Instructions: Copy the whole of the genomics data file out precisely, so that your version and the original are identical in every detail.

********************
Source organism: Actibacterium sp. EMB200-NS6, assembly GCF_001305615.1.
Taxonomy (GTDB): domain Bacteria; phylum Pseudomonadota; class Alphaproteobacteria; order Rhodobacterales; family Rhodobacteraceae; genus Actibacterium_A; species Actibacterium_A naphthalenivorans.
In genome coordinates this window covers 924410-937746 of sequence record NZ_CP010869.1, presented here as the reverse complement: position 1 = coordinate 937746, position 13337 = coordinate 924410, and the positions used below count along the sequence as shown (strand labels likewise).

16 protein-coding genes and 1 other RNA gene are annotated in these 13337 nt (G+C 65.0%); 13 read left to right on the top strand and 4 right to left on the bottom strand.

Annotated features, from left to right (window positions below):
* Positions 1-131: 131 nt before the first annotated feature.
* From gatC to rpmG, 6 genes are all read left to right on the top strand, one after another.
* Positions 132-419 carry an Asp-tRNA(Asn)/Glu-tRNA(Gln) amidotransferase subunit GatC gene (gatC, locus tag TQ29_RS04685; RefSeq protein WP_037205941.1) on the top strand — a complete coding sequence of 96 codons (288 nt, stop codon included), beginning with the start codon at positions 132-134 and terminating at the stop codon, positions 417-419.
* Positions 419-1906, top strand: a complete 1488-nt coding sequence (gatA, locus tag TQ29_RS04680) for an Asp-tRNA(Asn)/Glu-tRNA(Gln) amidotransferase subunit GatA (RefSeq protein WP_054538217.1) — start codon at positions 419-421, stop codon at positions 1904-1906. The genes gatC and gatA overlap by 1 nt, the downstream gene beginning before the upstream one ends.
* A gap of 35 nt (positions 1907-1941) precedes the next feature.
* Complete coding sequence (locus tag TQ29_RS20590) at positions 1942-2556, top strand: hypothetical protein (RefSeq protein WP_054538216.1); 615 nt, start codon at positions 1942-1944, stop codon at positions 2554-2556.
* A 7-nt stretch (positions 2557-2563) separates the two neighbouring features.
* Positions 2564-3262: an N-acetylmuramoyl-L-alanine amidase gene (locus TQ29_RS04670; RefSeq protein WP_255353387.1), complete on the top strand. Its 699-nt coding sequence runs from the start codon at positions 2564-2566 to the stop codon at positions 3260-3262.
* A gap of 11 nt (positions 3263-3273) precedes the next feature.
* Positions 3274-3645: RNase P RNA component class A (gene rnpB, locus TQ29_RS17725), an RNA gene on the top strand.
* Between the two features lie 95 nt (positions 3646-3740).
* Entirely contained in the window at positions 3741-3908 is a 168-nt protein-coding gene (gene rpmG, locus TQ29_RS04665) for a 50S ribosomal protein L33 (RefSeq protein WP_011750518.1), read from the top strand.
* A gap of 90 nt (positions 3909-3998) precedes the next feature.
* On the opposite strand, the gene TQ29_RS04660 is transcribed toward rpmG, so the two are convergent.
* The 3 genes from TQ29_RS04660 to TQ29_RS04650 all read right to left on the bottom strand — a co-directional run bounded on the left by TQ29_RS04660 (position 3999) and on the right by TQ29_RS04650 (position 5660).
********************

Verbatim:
Source organism: Actibacterium sp. EMB200-NS6, assembly GCF_001305615.1.
Taxonomy (GTDB): domain Bacteria; phylum Pseudomonadota; class Alphaproteobacteria; order Rhodobacterales; family Rhodobacteraceae; genus Actibacterium_A; species Actibacterium_A naphthalenivorans.
In genome coordinates this window covers 924410-937746 of sequence record NZ_CP010869.1, presented here as the reverse complement: position 1 = coordinate 937746, position 13337 = coordinate 924410, and the positions used below count along the sequence as shown (strand labels likewise).

16 protein-coding genes and 1 other RNA gene are annotated in these 13337 nt (G+C 65.0%); 13 read left to right on the top strand and 4 right to left on the bottom strand.

Annotated features, from left to right (window positions below):
* Positions 1-131: 131 nt before the first annotated feature.
* From gatC to rpmG, 6 genes are all read left to right on the top strand, one after another.
* Positions 132-419 carry an Asp-tRNA(Asn)/Glu-tRNA(Gln) amidotransferase subunit GatC gene (gatC, locus tag TQ29_RS04685; RefSeq protein WP_037205941.1) on the top strand — a complete coding sequence of 96 codons (288 nt, stop codon included), beginning with the start codon at positions 132-134 and terminating at the stop codon, positions 417-419.
* Positions 419-1906, top strand: a complete 1488-nt coding sequence (gatA, locus tag TQ29_RS04680) for an Asp-tRNA(Asn)/Glu-tRNA(Gln) amidotransferase subunit GatA (RefSeq protein WP_054538217.1) — start codon at positions 419-421, stop codon at positions 1904-1906. The genes gatC and gatA overlap by 1 nt, the downstream gene beginning before the upstream one ends.
* A gap of 35 nt (positions 1907-1941) precedes the next feature.
* Complete coding sequence (locus tag TQ29_RS20590) at positions 1942-2556, top strand: hypothetical protein (RefSeq protein WP_054538216.1); 615 nt, start codon at positions 1942-1944, stop codon at positions 2554-2556.
* A 7-nt stretch (positions 2557-2563) separates the two neighbouring features.
* Positions 2564-3262: an N-acetylmuramoyl-L-alanine amidase gene (locus TQ29_RS04670; RefSeq protein WP_255353387.1), complete on the top strand. Its 699-nt coding sequence runs from the start codon at positions 2564-2566 to the stop codon at positions 3260-3262.
* A gap of 11 nt (positions 3263-3273) precedes the next feature.
* Positions 3274-3645: RNase P RNA component class A (gene rnpB, locus TQ29_RS17725), an RNA gene on the top strand.
* Between the two features lie 95 nt (positions 3646-3740).
* Entirely contained in the window at positions 3741-3908 is a 168-nt protein-coding gene (gene rpmG, locus TQ29_RS04665) for a 50S ribosomal protein L33 (RefSeq protein WP_011750518.1), read from the top strand.
* A gap of 90 nt (positions 3909-3998) precedes the next feature.
* On the opposite strand, the gene TQ29_RS04660 is transcribed toward rpmG, so the two are convergent.
* The 3 genes from TQ29_RS04660 to TQ29_RS04650 all read right to left on the bottom strand — a co-directional run bounded on the left by TQ29_RS04660 (position 3999) and on the right by TQ29_RS04650 (position 5660).